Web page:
Will whiskey help a cold? Myths and facts about cold remedies


Although the common cold has no cure, there are many rumors of cures, including that drinking whiskey can help reduce cold symptoms.

Unfortunately, throwing away a drink or mixing up a hot toddy won’t help fight a cold. In fact, it could make your cold last longer.

This article will help you explain why whiskey won’t help a cold. Plus, we’ll look at some cold remedies that can actually help relieve your symptoms.

There are many thoughts on why whiskey is useful for a cold. Let’s take a look at some of the most common and if there is any scientific evidence to support these claims.

Myth: Alcohol is a disinfectant, so it can help you beat a cold

One of the theories why whiskey can help treat a cold is that alcohol is a disinfectant. It’s true that alcohol is a key part of hand sanitizers, which help kill germs that you can pick up when you touch contaminated surfaces.

However, alcohol is only effective as a topical disinfectant. In other words, it works on the surface of your skin, but not as a disinfectant when you drink it. This means that alcohol does not help kill cold viruses or other germs inside your body.

Myth: The decongestant properties of alcohol can help treat cold symptoms

It is said that alcohol works as a decongestant, but in reality, the opposite is true.

Small amounts of alcohol can cause vasodilation – widening of blood vessels – which can make a runny nose or congestion worse. Medications containing pseudoephedrine will constrict blood vessels (vasoconstriction), which is why they can help relieve congestion.

Additionally, there are several natural decongestants that can help ease your congestion, such as:

Myth: Alcohol is a cough suppressant

Alcohol is added to cough medicine, but it’s probably not for the reason you think. Some of the compounds found in cough medicines do not dissolve easily in water, but do dissolve in ethanol (alcohol).

Therefore, cough syrup manufacturers may incorporate a small amount of alcohol in order for the medications to mix. Alcohol can also act as a preservative for cough medicines, which helps extend the shelf life of these products.

This means that alcohol, like whiskey, does not act as a cough suppressant in cough medicine. Instead, it’s just a base for mixing in other key ingredients.

Fact: Alcohol is immunosuppressive

Not only is alcohol ineffective at fighting a cold, it can also make your symptoms worse. The reason is due to alcohol immunosuppressive effect. So drinking alcohol, even in moderate amounts, can weaken your immune system and prevent your body from fighting off infections, such as the common cold.

Alcohol can also dehydrate you by removing fluid from your body through the kidneys. When you have a cold, it’s important to drink fluids that keep you hydrated. It can help flush toxins from your body, thin mucus in your respiratory system, and make you feel better.

Due to the immunosuppressive and dehydrating effects of alcohol, it is not recommended as a cold remedy.

A toddy is a cold remedy that contains hot water, lemon juice, honey, and alcohol, such as brandy, rum, or whiskey. Although hot toddies may seem like a tasty remedy, the alcohol in the drink isn’t what’s likely to make you feel better.

The combination of heat, steam and liquids can help relieve symptoms like stuffy nose and sore throat. Additionally, research has shown that honey has antimicrobial properties that may make it an effective treatment for certain cold symptoms, especially coughs.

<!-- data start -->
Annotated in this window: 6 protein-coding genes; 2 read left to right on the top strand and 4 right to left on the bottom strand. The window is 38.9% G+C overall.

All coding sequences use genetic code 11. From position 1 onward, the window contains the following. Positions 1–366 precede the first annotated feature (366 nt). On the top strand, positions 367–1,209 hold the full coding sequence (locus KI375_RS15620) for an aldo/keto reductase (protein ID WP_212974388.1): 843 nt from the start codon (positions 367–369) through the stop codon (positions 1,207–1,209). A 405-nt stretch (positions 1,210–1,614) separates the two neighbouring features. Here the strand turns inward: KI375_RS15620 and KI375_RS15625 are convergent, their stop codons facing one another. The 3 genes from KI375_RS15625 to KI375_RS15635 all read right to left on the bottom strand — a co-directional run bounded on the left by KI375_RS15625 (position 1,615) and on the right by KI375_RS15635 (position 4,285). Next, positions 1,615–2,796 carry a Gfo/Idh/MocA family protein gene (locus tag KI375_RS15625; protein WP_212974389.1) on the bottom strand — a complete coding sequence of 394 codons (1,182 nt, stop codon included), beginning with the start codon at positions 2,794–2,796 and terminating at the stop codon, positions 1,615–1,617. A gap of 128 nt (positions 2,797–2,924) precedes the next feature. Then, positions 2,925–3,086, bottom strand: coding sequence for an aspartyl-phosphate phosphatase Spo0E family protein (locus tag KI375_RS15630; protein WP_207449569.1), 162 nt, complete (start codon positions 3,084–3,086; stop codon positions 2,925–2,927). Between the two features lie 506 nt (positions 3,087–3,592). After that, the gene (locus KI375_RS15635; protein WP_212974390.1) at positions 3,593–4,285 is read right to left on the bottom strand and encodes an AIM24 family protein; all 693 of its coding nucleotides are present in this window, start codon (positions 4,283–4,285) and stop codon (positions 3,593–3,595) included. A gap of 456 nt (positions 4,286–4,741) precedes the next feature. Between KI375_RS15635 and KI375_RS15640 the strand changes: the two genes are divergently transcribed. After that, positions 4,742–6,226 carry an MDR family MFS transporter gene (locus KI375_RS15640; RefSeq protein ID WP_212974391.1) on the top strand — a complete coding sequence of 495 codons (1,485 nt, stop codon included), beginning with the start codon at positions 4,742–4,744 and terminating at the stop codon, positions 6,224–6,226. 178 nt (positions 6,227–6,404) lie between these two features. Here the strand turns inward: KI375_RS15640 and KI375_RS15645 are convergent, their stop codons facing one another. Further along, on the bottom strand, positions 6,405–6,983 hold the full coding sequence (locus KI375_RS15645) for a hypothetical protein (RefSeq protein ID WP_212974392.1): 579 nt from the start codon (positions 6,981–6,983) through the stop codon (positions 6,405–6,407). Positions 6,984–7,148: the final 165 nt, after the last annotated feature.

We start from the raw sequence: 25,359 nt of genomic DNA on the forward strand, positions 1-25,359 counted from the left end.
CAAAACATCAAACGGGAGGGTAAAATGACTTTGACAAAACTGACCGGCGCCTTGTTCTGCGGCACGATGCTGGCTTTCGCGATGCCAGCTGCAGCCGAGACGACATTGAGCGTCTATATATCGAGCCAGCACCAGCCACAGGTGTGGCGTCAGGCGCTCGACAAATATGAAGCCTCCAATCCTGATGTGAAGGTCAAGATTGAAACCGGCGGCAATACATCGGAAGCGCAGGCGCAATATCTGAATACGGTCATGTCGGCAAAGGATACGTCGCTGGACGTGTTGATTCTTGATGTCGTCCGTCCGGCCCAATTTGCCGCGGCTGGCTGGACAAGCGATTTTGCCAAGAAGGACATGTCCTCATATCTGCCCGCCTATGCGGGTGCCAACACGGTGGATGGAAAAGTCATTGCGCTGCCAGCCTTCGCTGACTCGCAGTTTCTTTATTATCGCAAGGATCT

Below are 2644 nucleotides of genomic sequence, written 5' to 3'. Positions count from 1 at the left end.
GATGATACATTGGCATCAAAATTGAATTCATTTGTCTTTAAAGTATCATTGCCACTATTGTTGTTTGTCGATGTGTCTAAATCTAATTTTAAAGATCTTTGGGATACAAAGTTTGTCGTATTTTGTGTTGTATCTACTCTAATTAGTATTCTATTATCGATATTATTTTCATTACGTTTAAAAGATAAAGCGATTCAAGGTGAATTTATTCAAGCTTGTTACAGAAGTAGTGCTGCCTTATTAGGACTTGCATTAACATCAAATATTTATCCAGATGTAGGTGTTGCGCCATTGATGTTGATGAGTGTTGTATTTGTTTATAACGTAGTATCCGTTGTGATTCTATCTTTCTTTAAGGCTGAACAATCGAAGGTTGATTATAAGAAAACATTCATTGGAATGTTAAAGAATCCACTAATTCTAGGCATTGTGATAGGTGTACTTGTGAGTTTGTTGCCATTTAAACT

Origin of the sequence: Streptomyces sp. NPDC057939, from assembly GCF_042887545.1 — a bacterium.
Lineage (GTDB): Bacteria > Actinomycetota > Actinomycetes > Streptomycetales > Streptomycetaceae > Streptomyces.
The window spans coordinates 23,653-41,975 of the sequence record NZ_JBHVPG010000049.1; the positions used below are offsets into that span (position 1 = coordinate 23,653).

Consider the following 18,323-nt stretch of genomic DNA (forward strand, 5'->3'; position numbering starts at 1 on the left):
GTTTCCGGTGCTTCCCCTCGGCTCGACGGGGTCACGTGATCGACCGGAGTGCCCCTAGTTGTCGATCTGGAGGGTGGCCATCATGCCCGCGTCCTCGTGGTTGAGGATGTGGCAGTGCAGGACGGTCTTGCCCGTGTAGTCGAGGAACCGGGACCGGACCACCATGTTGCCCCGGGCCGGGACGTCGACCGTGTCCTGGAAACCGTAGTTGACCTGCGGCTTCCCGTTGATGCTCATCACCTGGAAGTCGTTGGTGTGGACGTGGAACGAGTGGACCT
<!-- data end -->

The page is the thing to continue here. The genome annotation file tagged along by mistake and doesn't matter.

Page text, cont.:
Whiskey is the only ingredient in hot toddy that is unlikely to help relieve symptoms of a cold due to its dehydrating and immunosuppressive effects.

Instead of adding whiskey, you can try non-alcoholic toddy or consider other hot beverages that might be more filling. Examples include lemon tea with honey, vegetable broth, or chicken soup.

Alcohol isn’t the only supposedly ineffective cold remedy. Ginseng, echinacea, vitamin C, and vitamin D supplements have not been shown to be effective as cold remedies.

Antibiotics are also ineffective against colds because they treat bacterial infections, not viruses like those that cause colds.

However, according to research, certain remedies may be helpful in reducing cold symptoms until your body can eliminate the virus. These include:

  • Zinc: Taking 80 to 92 mg (milligrams) of zinc daily can help reduce the duration and severity of the common cold. For maximum effectiveness, start taking zinc within 3 days of the onset of your cold.
  • Lactobacillus casei: According to research, consuming 200 g (grams) per day of dairy products containing the probiotic Lactobacillus casei can shorten the duration of a cold, especially in the elderly.
  • Honey: As mentioned earlier, the antimicrobial properties of honey can help relieve cold symptoms, especially coughs, in adults and children 2 years and older. Do not give honey to a child under 12 months old as it can cause infant botulism in young children.
  • Topical Steam Rub: To research showed that applying a spray to the skin containing camphor, menthol, and eucalyptus oil may be helpful in reducing cough, congestion, and sleep disturbances associated with colds.

Over-the-counter pain relievers, such as acetaminophen and ibuprofen, can also help reduce cold-related discomfort. However, they will not shorten the duration of your cold.

Whiskey is not recommended as a cold remedy. In fact, it could make your cold symptoms worse due to its dehydrating and immunosuppressive effects.

Instead of whiskey, consider lukewarm water or lemon-honey tea. Other remedies that may be effective include zinc, dairy products that contain Lactobacillus casei probiotics, topical spray, and over-the-counter pain relievers such as acetaminophen and ibuprofen.

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